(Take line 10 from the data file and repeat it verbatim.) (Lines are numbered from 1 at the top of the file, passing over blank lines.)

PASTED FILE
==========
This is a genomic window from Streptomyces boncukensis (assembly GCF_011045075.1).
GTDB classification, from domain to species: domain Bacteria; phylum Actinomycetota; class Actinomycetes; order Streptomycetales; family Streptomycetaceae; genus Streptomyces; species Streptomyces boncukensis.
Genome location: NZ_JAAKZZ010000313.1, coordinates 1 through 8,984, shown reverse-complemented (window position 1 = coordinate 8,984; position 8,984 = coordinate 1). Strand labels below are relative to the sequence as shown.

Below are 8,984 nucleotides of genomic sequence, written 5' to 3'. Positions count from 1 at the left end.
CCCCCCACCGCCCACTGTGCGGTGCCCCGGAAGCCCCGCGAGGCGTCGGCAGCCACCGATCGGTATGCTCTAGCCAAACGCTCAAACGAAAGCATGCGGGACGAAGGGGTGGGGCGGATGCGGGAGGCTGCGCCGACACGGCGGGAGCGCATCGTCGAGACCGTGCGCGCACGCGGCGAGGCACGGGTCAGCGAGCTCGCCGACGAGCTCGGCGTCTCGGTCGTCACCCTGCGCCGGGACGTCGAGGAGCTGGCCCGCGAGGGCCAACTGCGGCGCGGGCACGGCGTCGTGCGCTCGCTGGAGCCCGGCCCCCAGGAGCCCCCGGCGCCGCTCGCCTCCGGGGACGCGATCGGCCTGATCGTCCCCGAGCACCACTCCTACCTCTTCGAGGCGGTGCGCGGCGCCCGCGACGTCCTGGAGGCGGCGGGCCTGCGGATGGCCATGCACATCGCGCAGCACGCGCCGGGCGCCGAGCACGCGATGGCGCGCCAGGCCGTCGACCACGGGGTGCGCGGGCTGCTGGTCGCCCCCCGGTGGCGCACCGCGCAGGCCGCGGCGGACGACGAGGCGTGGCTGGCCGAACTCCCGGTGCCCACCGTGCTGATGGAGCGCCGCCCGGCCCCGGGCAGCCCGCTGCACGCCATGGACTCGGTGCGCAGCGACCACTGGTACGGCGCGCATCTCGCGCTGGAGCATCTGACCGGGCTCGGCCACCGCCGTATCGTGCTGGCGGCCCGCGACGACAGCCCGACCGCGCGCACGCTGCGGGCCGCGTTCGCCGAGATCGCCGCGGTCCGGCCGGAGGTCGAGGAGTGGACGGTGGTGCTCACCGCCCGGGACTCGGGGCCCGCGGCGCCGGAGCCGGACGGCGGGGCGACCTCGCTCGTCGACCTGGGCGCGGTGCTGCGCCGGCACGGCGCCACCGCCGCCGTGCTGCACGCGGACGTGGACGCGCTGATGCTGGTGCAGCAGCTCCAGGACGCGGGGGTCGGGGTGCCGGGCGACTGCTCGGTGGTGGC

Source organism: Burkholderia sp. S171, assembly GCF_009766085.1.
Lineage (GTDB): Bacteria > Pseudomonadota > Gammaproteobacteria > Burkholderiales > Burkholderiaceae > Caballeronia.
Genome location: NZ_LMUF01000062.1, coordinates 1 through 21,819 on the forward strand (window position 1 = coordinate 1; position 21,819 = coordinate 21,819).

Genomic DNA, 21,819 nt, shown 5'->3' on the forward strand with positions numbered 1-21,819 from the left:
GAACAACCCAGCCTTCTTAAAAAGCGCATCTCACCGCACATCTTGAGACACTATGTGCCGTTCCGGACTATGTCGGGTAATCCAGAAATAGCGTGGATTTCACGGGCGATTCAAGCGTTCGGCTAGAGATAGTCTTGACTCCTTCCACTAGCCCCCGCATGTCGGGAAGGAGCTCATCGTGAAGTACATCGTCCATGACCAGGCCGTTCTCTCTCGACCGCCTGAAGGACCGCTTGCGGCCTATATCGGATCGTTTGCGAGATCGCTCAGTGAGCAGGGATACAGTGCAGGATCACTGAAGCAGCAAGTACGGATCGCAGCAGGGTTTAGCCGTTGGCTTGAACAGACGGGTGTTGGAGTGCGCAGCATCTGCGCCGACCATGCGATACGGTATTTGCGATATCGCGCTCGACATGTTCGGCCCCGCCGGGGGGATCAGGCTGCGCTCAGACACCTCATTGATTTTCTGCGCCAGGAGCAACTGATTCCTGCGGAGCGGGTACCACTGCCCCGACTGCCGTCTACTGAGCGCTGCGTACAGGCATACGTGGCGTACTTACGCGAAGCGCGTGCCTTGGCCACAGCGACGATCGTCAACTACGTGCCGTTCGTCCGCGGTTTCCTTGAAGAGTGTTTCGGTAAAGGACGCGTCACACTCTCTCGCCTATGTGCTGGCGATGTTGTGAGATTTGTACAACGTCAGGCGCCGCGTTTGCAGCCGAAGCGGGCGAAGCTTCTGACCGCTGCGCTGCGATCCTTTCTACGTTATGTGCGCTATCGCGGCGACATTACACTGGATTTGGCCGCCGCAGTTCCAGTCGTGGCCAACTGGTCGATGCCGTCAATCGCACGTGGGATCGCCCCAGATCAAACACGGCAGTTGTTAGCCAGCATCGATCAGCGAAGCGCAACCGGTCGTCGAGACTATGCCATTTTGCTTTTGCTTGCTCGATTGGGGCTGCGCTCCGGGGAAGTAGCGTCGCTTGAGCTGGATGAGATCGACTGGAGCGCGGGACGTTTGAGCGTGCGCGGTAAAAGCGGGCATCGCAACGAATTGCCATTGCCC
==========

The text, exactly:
GAACAACCCAGCCTTCTTAAAAAGCGCATCTCACCGCACATCTTGAGACACTATGTGCCGTTCCGGACTATGTCGGGTAATCCAGAAATAGCGTGGATTTCACGGGCGATTCAAGCGTTCGGCTAGAGATAGTCTTGACTCCTTCCACTAGCCCCCGCATGTCGGGAAGGAGCTCATCGTGAAGTACATCGTCCATGACCAGGCCGTTCTCTCTCGACCGCCTGAAGGACCGCTTGCGGCCTATATCGGATCGTTTGCGAGATCGCTCAGTGAGCAGGGATACAGTGCAGGATCACTGAAGCAGCAAGTACGGATCGCAGCAGGGTTTAGCCGTTGGCTTGAACAGACGGGTGTTGGAGTGCGCAGCATCTGCGCCGACCATGCGATACGGTATTTGCGATATCGCGCTCGACATGTTCGGCCCCGCCGGGGGGATCAGGCTGCGCTCAGACACCTCATTGATTTTCTGCGCCAGGAGCAACTGATTCCTGCGGAGCGGGTACCACTGCCCCGACTGCCGTCTACTGAGCGCTGCGTACAGGCATACGTGGCGTACTTACGCGAAGCGCGTGCCTTGGCCACAGCGACGATCGTCAACTACGTGCCGTTCGTCCGCGGTTTCCTTGAAGAGTGTTTCGGTAAAGGACGCGTCACACTCTCTCGCCTATGTGCTGGCGATGTTGTGAGATTTGTACAACGTCAGGCGCCGCGTTTGCAGCCGAAGCGGGCGAAGCTTCTGACCGCTGCGCTGCGATCCTTTCTACGTTATGTGCGCTATCGCGGCGACATTACACTGGATTTGGCCGCCGCAGTTCCAGTCGTGGCCAACTGGTCGATGCCGTCAATCGCACGTGGGATCGCCCCAGATCAAACACGGCAGTTGTTAGCCAGCATCGATCAGCGAAGCGCAACCGGTCGTCGAGACTATGCCATTTTGCTTTTGCTTGCTCGATTGGGGCTGCGCTCCGGGGAAGTAGCGTCGCTTGAGCTGGATGAGATCGACTGGAGCGCGGGACGTTTGAGCGTGCGCGGTAAAAGCGGGCATCGCAACGAATTGCCATTGCCC